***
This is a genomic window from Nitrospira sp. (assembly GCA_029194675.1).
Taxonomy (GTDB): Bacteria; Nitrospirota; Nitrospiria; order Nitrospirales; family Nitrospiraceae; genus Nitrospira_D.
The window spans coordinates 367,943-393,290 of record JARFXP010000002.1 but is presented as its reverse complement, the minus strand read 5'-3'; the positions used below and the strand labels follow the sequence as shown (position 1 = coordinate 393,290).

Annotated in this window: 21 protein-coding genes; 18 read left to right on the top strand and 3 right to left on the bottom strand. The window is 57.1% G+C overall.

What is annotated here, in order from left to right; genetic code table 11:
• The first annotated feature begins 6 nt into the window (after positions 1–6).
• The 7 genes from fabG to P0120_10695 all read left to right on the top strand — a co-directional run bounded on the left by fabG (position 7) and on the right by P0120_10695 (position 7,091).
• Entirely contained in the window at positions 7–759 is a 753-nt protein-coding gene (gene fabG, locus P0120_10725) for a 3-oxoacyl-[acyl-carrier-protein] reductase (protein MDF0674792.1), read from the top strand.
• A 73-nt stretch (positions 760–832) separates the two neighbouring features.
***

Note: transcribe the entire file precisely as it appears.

This is a genomic window from Nitrospira sp. (assembly GCA_029194675.1).
Taxonomy (GTDB): Bacteria; Nitrospirota; Nitrospiria; order Nitrospirales; family Nitrospiraceae; genus Nitrospira_D.
The window spans coordinates 367,943-393,290 of record JARFXP010000002.1 but is presented as its reverse complement, the minus strand read 5'-3'; the positions used below and the strand labels follow the sequence as shown (position 1 = coordinate 393,290).

Annotated in this window: 21 protein-coding genes; 18 read left to right on the top strand and 3 right to left on the bottom strand. The window is 57.1% G+C overall.

What is annotated here, in order from left to right; genetic code table 11:
• The first annotated feature begins 6 nt into the window (after positions 1–6).
• The 7 genes from fabG to P0120_10695 all read left to right on the top strand — a co-directional run bounded on the left by fabG (position 7) and on the right by P0120_10695 (position 7,091).
• Entirely contained in the window at positions 7–759 is a 753-nt protein-coding gene (gene fabG, locus P0120_10725) for a 3-oxoacyl-[acyl-carrier-protein] reductase (protein MDF0674792.1), read from the top strand.
• A 73-nt stretch (positions 760–832) separates the two neighbouring features.